Of course, when you undertake an exercise like this, with the support of someone like Jane, or any skillful coaching, you recognise that there are numerous factors and influences that bring about these professional and personal changes. Some are conscious and others are dormant or unconscious. It is not a linear processes.

Decision making is a process, not an event.

Joan Sjøvoll

Reflections connect, bounce, reconnect and disconnect. There are blanks that when you think hard and deeply, can be filled, others lay vacant, some get filled later on when a new connection is made. It is complex and it is chaotic, it is messy (much like teaching itself). What this blog offered, was a record on many of the conscious moments, prompts and reminders, acting as blank-fillers and answers. Clips on Humble Leadership and much referenced empowerment quotes or articles and on change management.

People responsible for planning and implementing change often forget that while the first task of change management is to understand the destination and how to get there, the first task of transition management is to convince people to leave home. You’ll save yourself a lot of grief if you remember that.

William Bridges – http://www.kristianstill.co.uk/wordpress/2012/04/10/leading-change/

It is a small thing, but it was around this time that I bought my first camera phones, which meant that I could record and capture the things that I saw, as well as read.) Like my visit to Bradley Stoke Community School with our Director Creative Arts (a trick I borrowed from my former Head Teacher, Ian Knights). I distinctly remember noticing and photography the empty frames painted on to the walls ready for ‘excellent’ student work. I went onto introduce such frames in both schools thereafter and probably will in the next.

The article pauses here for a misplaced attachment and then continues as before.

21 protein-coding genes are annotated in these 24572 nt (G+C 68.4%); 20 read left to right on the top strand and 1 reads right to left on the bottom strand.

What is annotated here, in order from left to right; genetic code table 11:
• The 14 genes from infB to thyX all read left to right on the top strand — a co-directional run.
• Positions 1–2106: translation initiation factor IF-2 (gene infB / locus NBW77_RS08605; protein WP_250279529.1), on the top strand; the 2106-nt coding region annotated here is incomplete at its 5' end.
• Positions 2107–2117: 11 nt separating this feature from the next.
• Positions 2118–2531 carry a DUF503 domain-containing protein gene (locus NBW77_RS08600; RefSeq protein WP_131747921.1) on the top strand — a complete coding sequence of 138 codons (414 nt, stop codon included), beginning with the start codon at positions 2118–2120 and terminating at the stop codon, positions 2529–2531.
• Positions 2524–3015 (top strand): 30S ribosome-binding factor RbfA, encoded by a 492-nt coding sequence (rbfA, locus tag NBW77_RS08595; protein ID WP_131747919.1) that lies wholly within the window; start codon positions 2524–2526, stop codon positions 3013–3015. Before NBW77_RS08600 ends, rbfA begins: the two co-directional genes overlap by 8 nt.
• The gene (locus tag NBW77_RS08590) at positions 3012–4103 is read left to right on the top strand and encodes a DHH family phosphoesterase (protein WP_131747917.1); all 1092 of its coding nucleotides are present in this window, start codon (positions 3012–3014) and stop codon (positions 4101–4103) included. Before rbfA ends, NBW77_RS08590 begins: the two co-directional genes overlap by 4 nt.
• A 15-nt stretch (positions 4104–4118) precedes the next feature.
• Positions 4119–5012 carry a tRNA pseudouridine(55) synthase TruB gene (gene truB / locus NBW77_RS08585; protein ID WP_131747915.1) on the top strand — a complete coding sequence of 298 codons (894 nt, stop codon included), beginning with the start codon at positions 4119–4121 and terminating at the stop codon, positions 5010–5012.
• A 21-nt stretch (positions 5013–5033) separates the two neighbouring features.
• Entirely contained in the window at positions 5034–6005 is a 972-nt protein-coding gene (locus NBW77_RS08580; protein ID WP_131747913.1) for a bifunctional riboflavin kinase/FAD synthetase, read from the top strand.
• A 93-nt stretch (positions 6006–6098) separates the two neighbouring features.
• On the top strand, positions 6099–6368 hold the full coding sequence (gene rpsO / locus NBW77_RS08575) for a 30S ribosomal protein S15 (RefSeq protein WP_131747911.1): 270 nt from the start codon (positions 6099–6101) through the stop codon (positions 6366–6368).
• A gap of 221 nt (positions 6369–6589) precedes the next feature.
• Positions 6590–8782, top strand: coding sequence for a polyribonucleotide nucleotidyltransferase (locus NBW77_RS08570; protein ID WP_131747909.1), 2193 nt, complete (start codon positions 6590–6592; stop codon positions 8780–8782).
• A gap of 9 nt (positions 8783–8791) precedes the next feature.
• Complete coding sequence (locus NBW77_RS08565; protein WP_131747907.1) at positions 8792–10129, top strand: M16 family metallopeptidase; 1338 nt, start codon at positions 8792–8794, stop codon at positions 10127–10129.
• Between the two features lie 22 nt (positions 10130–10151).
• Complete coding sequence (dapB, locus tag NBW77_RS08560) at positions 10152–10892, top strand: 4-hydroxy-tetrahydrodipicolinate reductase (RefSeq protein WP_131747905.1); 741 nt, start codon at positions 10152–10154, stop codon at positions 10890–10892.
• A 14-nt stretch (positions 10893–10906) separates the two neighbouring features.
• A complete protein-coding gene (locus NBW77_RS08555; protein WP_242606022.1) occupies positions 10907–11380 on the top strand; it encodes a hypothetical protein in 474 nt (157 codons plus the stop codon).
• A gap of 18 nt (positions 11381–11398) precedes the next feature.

A good leader inspires people to have confidence in the leader, a great leader inspires people to have confidence in themselves.

Eleanor Roosevelt

As for the unconscious factors or influences that have the potential define us, remain just that, unconscious. As for the dormant factors or influences, I will come to those in Parts 5 and 6.

Jane Suter: Given your hindsight –  this may have been a good time to begin your Coaching adventure. The Institute for Employment Studies highlighted that “Biggest single predictor of ineffective coaching are issues with the coach” so it is vital to get it right at the start. For example, coaching a person is more than the actual coaching conversations. Coaches with formal coaching qualifications will ensure that the coachee is ‘safe’ as sometimes, during the reflections, painful issues from their past can emerge which the coach will need strategies to deal with. The coach will also ensure that legal and contractual aspects are covered which are important in safeguarding both coach and coachee. As you have dared to mention 😀 reflective practice is important, to help both the coach and coachee develop.

The ILM, for example, offers a range of courses at different academic levels requiring varying levels of commitment that a delegate might have. All of them are designed to ensure that, when coaching, both coach and coachee are safe.